Tagged with end of life

Jane Gross Lecture on Caregiving and Her Family

Last fall Jane Gross, journalist and author of A Bittersweet Season, spoke about her experiences supporting and caring for her elderly mother. The presentation at Brethren Village, a retirement community in Lancaster, PA, shares observations, experiences, things she wishes she had done, and much more.

Oliver Sacks’ Perspective on the End of His Life

The direction of every life can change in a moment. We learn this as we age and also as we support elder parents. In his February 19, 2015, New York Times’ opinion piece, My Own Life, Dr. Oliver Sacks illustrates how fast things can change. If you missed his article, it’s a stirring description of what it’s like to … Continue reading

Longer Old Age but Lower Quality Near the End?

A few days ago I added a must read link to Michael Wolff’s New York Magazine article, A Life Worth Ending. It’s an eye-opening piece, detailing long drawn-out decline of his mother. Check it out — it really is a must read. For our parents there are no easy end-of-life answers. Those of us with … Continue reading

Jane Gross on NPR’s Tell Me More

If you missed the Michel Martin’s Tell Me More on Monday, January 23, 2012, head over to the program’s website to hear Jane Gross talk about her book, A Bittersweet Season: Caring For Our Aging Parents and Ourselves. Her conversation covered a broad range of aging parent-adult child topics including Medicare, financial problems, end-of life issues, … Continue reading

End-of-Life Documents — Don’t Mess Around

Many years ago, shortly after my daughter was born, my parents asked my husband and me about our will. It turned out, however, that they were less concerned about a will than they were about whether we had signed medical directives or health care proxies that defined what should be done is case one of us, … Continue reading

Eleanor Clift Writes About Hospice

Journalist Eleanor Clift has written a superb article in the August 2011 publication Health Affairs about the hospice experience of her husband, journalist Tony Brazaitis, in the months before he died of cancer. It’s freely available and filled with astute observations and information — a good read for anyone, but especially for families who may have to … Continue reading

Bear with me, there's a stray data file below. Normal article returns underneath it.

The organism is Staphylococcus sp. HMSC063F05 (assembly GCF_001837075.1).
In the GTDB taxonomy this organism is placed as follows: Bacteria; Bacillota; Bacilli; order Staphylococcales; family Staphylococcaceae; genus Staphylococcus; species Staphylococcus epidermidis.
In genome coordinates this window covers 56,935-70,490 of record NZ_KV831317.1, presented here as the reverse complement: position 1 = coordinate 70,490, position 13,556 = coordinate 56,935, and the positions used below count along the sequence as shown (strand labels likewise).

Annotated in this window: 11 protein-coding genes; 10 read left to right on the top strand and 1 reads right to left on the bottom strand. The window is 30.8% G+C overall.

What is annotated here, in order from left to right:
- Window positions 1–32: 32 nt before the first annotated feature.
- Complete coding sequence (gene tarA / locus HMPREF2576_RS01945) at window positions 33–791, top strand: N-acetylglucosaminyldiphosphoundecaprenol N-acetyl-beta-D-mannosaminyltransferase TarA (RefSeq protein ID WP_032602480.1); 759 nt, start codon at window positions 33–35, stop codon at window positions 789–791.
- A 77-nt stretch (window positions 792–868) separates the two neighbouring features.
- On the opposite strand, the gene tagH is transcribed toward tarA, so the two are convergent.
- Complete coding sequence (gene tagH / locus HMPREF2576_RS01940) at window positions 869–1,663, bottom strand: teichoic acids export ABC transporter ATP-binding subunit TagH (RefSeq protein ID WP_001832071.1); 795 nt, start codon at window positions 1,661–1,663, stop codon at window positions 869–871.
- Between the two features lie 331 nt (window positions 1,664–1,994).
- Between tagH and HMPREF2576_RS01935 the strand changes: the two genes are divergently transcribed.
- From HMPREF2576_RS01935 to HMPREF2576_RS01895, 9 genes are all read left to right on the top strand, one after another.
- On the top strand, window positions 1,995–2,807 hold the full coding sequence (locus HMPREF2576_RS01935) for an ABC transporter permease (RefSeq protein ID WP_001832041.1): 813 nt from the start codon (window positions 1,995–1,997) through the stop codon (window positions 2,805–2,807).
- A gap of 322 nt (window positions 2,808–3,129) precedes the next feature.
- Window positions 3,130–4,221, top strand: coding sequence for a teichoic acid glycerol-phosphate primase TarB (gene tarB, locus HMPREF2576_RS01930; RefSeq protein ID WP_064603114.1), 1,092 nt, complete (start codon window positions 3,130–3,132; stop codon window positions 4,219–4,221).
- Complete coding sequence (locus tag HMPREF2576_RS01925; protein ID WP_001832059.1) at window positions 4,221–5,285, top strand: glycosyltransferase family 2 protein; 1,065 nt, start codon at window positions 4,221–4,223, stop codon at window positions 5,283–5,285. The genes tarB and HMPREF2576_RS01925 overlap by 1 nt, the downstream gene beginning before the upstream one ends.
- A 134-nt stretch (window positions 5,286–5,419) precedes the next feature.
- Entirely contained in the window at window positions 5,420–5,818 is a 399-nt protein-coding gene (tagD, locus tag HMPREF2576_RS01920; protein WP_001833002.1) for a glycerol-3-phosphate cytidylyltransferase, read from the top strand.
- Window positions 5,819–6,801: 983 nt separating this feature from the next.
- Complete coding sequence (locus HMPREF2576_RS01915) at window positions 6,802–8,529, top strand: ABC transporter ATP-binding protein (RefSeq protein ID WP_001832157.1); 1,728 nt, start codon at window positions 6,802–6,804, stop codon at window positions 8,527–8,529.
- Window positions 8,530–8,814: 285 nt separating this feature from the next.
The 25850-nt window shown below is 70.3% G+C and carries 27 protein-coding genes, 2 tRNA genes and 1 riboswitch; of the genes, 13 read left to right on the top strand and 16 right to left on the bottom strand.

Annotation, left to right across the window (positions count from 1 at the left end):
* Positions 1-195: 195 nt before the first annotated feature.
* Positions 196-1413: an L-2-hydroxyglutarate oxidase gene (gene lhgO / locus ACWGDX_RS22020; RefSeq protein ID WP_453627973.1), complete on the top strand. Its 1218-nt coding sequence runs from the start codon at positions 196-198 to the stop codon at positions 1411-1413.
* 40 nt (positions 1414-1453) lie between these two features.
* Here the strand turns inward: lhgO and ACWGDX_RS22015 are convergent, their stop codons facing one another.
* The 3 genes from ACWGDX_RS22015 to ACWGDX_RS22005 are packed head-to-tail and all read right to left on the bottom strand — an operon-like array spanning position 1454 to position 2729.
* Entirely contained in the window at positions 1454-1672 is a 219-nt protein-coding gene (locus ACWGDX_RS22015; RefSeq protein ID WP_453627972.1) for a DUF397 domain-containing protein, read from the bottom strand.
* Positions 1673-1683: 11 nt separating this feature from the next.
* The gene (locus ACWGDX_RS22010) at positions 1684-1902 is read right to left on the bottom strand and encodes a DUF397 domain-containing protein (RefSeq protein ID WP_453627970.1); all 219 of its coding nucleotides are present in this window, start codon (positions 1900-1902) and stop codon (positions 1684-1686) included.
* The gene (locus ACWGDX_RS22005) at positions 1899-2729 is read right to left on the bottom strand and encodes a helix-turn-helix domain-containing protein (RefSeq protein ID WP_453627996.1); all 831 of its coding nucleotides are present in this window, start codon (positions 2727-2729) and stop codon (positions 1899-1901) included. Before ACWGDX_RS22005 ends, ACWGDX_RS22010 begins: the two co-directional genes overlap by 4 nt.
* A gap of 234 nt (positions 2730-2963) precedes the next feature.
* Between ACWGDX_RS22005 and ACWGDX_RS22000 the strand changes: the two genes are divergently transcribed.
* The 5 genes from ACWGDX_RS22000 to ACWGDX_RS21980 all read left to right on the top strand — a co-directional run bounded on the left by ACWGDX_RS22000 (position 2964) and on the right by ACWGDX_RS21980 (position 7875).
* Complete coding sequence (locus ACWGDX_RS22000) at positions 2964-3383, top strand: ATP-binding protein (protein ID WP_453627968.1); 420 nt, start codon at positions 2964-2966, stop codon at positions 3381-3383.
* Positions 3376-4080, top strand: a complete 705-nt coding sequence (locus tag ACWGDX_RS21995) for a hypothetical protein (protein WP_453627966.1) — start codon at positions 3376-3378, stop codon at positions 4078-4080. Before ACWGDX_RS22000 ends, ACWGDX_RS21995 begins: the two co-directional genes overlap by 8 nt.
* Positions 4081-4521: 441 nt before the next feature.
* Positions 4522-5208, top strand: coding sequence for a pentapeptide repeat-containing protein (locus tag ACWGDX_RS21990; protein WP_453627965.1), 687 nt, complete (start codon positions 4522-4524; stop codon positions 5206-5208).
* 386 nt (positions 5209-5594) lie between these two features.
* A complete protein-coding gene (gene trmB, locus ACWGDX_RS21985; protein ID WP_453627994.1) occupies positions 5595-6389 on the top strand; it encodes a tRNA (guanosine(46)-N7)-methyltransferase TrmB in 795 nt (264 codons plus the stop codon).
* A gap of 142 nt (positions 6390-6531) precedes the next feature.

Conversations about Dying

“… old age is a place we have never been. We may see it up close as our parents age, but we will never know what it’s like until we’re there.” The quote comes from a piece I just read, a post by Paul Staley at the KQED Perspectives site. Staley describes a conversation that he had with … Continue reading

Washington Post Article on Hospice and Palliative Care

Today’s Washington Post features an article, Progress Needed on End of Life Care, by Janice Lynch Schuster, describing the urgent need for improvements to palliative and  hospice care. The article describes the problems that still exist for many patients at the end of their lives who experience unnecessary suffering and pain. I’ve written about our … Continue reading

End-of-Life Conversations

Over at the Inside Aging Parent blog, Carol recently posted Conversations About End of Life with a link to a BlogTalk radio program interviewing author Kelsey Collins (check out Collin’s videos presentations). I have just listened to the program so I recommend checking out Carol’s post and the radio interview. In her book Exit Strategy:  Leaving this Life with … Continue reading

Check out the “Be the Noodle” Review

While I was intently focused on my Green House posts last week, Inside Aging Parent Care posted a terrific review of Be TheNoodle by Lois Kelly. What I love about this book is the noodle support metaphor. When the summer waters are rough in my beloved St. Lawrence River, a noodle is just the ticket … Continue reading

Losing Adult Friends: In Memoriam

Part of growing into the role of adult child is understanding that life, with all its excitement, adventure, and power, is tenuous and eventually ends. I have no fear and do not spend much time thinking about this, but as one loses parents and starts moving toward the a role in the senior generation, these … Continue reading